It will be frustratingly constrained in its usefulness if dramatic improvements in the rate of production of elements of the periodic table are not found rapidly.

And that’s just the U.S. and Canada. The situation in the rest of the world is far, far worse. There is only one place where such elements in such large quantities can be found and exploited rapidly. And it is not in the ground, it is up, up in the sky. Near Earth asteroids are the only viable, natural source that can fuel the infrastructure creation necessary to drive the kerogen production needed. But said more fundamentally, if we don’t find a solution in the staged development of shale oil, then kerogen, coupled with massive increases in natural resources which increases in power consumption can take advantage of, humanity will die a slow, savage and brutal death.

What???

What we really need here to express this economic situation is a new figure of merit that combines per capita power consumption with the rate at which we can access the raw materials that are being manipulated by any given power source. We cannot perform a meaningful study of this issue without it. Thus, for now, I will call it Q and it shall be defined on the basis of a per operator required figure (analogous to per capita but based on a per operator figure, a technologically determined value). And I shall define it as the product of a given power consumption and the raw materials in mass kg operated on by the power source per second time. Q would be calculated for each element, mineral or defined material it operates on using a subscript. So, for aluminum it would be:

QAl

And for any particular, defined economic enterprise the collection of such materials I will take to be a mean of all such Q and denote it:

Qm

Now, the Qm for the kerogen to crude conversion (retorting) must be greater than some minimum value that is actuarially sound and economically viable. For a sufficient value we can expect economic prosperity and for some lesser value we can expect a threshold of survival for humanity. That threshold is determined by the pre-existing Qc (Q based not on an operator but on true per capita basis) and the maximum range of variance an economy can withstand before becoming chaotic and unstable (meaning, before civilized society breaks down). So, what do we mean by death and destruction. Well, here’s the bad news.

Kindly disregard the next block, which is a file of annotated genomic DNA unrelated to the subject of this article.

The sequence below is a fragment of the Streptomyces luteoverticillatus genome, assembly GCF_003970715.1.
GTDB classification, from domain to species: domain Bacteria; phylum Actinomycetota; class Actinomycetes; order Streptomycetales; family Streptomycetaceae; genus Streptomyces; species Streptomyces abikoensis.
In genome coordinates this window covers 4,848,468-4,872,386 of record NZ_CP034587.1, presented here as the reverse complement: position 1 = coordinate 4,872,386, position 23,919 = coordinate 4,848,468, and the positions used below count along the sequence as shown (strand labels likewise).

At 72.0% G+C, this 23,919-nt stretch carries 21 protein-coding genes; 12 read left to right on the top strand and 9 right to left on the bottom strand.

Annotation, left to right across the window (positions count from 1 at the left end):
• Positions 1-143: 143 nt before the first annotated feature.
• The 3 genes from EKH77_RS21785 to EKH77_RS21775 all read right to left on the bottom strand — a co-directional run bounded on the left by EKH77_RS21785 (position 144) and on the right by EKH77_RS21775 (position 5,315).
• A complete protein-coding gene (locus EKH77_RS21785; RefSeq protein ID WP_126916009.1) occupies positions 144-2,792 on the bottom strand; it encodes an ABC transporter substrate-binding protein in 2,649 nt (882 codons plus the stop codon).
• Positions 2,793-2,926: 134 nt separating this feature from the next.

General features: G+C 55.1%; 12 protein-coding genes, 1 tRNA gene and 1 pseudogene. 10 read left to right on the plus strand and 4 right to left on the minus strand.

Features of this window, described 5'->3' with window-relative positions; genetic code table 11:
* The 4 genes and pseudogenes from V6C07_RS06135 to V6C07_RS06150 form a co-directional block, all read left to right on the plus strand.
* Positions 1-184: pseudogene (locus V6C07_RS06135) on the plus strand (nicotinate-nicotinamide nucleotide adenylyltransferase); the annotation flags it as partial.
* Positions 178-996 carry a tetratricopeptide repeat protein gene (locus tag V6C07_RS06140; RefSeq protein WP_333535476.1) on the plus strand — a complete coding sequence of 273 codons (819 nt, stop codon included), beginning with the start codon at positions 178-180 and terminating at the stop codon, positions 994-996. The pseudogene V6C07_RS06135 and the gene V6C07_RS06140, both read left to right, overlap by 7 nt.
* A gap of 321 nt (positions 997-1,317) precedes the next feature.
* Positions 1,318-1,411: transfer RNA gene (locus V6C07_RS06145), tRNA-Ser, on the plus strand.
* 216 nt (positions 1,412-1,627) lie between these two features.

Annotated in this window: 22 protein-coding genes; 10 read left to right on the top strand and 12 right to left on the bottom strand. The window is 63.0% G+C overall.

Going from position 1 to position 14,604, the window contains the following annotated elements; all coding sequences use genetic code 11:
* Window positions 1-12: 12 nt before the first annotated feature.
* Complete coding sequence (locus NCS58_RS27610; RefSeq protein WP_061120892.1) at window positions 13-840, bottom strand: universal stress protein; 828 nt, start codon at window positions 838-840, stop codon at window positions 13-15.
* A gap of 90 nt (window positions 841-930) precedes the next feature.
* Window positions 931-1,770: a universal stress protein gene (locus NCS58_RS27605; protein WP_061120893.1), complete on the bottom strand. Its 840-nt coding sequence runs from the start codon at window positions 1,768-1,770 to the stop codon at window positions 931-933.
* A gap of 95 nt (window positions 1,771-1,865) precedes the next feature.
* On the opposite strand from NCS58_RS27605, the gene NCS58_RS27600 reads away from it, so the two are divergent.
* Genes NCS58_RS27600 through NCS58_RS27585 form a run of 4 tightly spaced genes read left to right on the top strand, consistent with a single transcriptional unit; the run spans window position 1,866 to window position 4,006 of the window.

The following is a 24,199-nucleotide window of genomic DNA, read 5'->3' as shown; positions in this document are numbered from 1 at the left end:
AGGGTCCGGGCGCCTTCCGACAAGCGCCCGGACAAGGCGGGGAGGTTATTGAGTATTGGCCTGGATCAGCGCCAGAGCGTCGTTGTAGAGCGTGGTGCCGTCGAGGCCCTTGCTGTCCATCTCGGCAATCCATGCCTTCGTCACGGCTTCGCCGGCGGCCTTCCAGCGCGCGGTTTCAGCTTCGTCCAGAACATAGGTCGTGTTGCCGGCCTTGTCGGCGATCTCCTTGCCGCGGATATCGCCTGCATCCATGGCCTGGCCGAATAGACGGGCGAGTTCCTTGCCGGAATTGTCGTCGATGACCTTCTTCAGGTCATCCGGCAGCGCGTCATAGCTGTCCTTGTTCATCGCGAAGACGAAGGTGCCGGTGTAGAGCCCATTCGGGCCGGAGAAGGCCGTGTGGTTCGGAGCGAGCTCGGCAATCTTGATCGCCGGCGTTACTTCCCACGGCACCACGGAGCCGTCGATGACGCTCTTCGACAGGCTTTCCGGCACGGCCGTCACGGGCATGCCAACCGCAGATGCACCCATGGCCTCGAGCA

The problem we are facing is a double faceted one.

We are seeing a reduction in global “production” rates for both energy and matter.

As populations increase this will get worse. Only Canada and the United States appear to be in a position to respond with the favorable geology and sufficient capital, technology and effort to compensate for dramatic losses in conventional oil production rates: if you are pumping water and gases into oil wells now to boost production the drop off after peak won’t be a smooth curve but will look more like a cliff. And now we can see why the Peak Oil concerns are real, but for the wrong reasons. The problem is that though the oil is there, it is costing more and more to get it out and the raw materials (capital) needed to invest in ever increasingly expensive recovery – economies of scale – are not forthcoming. The “cliff” is economic, not physical. Thus, even in the few countries where reserves are still quite large, economies of scale do not appear to be working precisely because of a lack of raw materials (capital) and, to some degree, energy. The divergent state of affairs between North America and everywhere else is due to several factors: